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I have never been what one would call a dapper dresser. Jeans or shorts and a t-shirt: What more does one need?
Way back in the 1980s, I was an intern at a Southern California megachurch. I came newly married from seminary to serve nine months with the pastoral staff. The staff dressed casually, but it was “business casual.” This distinction was completely lost on young me who continued to wear what I always wear, not noticing that others were wearing kaikis and collared shirts while I wore my Levi’s 501s and a variety of “Young Life” tees and sweatshirts .
So, one day my mentor, Paul Sailhamer, sat me down and pointed out that I should consider dressing a little nicer. And he gave me a $100 gift certificate for an upscale department store. He said I could use it however I wanted. If I wanted to buy a whole bunch of socks that was fine. And what I really appreciated is that, though Paul didn’t say so, I was pretty sure it was his money not the church’s. I started dressing a little nicer.
Paul, my mentor and friend, passed away on July 10th of this year, and I know many people who are saddened because they’ve lost one of their best friends. Paul was one of those rare people who makes you feel like you’re one of the most important people in his life – even if you know there are hundreds of other people who feel the very same way.
During my internship, Paul was serving as executive pastor of a church with a membership of 5,000 or so, but he was always generous with his time. He met regularly with me and the other intern, Craig Cook, as we talked about ministry. I recall Paul talking about the advantages of interning in a large congregation, “You’ll observe all the crises and changes over this one year that a small congregation will go through in ten years.”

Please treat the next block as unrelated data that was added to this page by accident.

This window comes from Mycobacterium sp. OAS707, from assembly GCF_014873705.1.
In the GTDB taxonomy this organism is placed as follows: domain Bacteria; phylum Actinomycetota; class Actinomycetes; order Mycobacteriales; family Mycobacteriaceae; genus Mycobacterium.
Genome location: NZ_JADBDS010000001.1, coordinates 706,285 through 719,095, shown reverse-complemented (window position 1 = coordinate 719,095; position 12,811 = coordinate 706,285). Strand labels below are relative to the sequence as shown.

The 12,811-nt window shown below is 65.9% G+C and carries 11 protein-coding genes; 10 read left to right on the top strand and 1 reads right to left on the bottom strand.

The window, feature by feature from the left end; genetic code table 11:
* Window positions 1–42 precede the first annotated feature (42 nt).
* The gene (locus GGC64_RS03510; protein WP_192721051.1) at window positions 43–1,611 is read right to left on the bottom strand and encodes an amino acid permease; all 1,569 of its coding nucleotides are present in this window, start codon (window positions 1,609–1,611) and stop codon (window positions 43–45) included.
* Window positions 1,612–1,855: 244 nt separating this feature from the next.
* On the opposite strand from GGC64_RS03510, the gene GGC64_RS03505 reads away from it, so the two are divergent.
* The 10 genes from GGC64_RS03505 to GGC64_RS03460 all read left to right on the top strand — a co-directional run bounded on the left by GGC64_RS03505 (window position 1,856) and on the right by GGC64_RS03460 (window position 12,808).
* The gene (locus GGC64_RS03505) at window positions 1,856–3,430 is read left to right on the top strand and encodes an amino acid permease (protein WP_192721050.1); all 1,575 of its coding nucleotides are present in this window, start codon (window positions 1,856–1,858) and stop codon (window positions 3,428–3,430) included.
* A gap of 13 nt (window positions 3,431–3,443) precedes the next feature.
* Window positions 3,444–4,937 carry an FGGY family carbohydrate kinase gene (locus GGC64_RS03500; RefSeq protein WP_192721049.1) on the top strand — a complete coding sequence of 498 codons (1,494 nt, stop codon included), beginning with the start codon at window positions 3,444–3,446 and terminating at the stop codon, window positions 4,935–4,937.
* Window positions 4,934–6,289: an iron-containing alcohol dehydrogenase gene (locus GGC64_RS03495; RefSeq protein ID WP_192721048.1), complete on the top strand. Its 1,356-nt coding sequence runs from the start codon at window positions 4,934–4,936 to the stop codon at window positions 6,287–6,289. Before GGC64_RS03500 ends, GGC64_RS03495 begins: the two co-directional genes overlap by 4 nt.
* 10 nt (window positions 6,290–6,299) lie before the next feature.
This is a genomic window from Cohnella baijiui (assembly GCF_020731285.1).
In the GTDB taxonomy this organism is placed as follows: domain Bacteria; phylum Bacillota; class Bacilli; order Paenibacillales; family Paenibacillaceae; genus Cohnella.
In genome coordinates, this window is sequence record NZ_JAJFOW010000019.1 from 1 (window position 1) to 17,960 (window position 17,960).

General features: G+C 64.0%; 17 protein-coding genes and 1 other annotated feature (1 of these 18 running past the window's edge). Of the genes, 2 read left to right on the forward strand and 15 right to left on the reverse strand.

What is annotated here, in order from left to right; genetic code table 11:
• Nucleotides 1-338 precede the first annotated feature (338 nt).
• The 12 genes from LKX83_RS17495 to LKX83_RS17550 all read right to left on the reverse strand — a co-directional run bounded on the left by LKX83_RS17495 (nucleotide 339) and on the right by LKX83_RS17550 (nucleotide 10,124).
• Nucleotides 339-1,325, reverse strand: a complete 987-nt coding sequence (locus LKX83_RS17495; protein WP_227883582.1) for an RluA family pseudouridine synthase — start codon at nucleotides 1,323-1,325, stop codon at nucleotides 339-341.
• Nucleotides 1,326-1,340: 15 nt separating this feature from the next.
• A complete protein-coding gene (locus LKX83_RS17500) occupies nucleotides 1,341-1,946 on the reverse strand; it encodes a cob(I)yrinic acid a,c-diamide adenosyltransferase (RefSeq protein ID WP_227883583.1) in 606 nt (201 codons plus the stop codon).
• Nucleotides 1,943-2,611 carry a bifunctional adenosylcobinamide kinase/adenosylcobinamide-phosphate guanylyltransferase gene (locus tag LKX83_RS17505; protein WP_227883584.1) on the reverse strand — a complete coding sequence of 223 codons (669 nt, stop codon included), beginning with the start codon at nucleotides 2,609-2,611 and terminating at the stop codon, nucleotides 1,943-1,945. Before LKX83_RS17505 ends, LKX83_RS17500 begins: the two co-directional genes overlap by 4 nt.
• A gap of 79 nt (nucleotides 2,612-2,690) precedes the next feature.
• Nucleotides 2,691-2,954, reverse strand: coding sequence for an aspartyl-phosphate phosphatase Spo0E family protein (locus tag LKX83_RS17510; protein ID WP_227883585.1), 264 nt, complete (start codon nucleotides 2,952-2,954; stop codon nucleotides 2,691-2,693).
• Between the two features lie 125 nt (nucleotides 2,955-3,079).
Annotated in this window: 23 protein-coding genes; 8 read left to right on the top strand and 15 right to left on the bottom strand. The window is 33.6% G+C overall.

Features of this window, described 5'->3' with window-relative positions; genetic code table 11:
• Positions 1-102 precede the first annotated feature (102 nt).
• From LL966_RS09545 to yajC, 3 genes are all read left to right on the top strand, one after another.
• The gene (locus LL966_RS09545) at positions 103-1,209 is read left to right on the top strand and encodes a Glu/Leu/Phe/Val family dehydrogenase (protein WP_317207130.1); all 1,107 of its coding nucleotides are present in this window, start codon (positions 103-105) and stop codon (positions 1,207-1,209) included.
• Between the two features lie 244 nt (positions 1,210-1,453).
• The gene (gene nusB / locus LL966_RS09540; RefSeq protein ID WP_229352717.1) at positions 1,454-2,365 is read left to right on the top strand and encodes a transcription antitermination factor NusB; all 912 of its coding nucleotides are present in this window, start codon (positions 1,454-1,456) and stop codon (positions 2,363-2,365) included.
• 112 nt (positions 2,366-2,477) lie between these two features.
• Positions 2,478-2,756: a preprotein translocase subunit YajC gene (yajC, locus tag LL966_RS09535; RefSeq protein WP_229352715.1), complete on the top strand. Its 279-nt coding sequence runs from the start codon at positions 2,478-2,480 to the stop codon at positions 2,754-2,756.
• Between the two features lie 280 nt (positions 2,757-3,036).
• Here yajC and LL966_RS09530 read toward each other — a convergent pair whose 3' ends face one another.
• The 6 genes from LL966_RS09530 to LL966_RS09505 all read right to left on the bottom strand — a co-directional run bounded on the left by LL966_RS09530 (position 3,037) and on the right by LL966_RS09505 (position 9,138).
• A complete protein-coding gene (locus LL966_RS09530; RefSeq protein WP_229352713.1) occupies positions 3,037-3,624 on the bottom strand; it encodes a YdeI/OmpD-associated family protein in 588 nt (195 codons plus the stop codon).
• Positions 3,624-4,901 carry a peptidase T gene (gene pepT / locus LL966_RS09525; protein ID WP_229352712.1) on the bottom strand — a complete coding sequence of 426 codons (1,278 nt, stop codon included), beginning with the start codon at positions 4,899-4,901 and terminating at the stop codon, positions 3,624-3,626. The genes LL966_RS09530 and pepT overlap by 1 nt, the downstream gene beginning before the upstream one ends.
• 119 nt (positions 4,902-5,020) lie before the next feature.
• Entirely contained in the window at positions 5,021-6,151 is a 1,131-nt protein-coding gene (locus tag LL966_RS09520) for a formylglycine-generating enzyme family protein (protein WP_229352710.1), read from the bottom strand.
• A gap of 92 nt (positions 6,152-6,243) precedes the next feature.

Paul was an avid reader and shared that love with all of us. As interns, we read a variety of things, from Eugene Petersen’s Five Smooth Stones for Pastoral Work to J. F. Powers’ comic novel Morte de Urban. He started every day with Scripture, followed by The L. A. Times. It never seemed like there was a topic I could mention that Paul hadn’t read about and had an opinion on. (One day, for example, I mentioned something I’d read about English Prime Minister William Gladstone’s rumored scandals with prostitutes, and Paul launched into a mini-lecture about whether the famed politician was involved in sin or ministry.)
Paul seemed most content while he was reading quietly with others. I remember such times with Paul and his wife, Sue, along with me and my wife, Mindy. Every few minutes someone might share what they’d just read, but usually, we were happy just to read and be together.
Paul felt it was important to keep up with pop culture. I remember being at his house to watch the Academy Awards when he had a second TV running to watch the NCAA Basketball Final. When famed theologian Francis Schaeffer’s son, Frankie, wrote and directed a strange little dystopian science fiction film, Wired to Kill, Paul scoured the newspaper movie section to find the one theater in Burbank that had the film, and Craig and I happily accompanied him to watch it. (After viewing, Paul dismissed the film as trash, but he wasn’t willing to make that judgment without seeing it.)
My friendship with Paul didn’t end when the internship ended. My first full-time ministry position barely lasted a year and didn’t end well. Paul’s words after that experience were a great encouragement. I remember visiting Paul in his office years after the internship. One of his bookshelves held a collection of stones. He told me each stone represented former interns and that he regularly looked at those stones and prayed for us.
I’m glad Mindy and I had a chance to visit Paul and Sue a couple of years ago, just prior to the pandemic. Mindy and I had taken a year to visit churches and bars and wrote a book about it. We spent a long evening discussing our year-long trip visiting churches and bars and the book we wrote about it. It was quite evident that Paul had actually read the book. Nothing can more greatly warm a writer’s heart.
I’m sure that on entering the Kingdom, Paul heard the words, “Well done, good and faithful servant.” I’m less sure, but find it possible, that Paul responded with the question, “So, what have you been reading?”Published in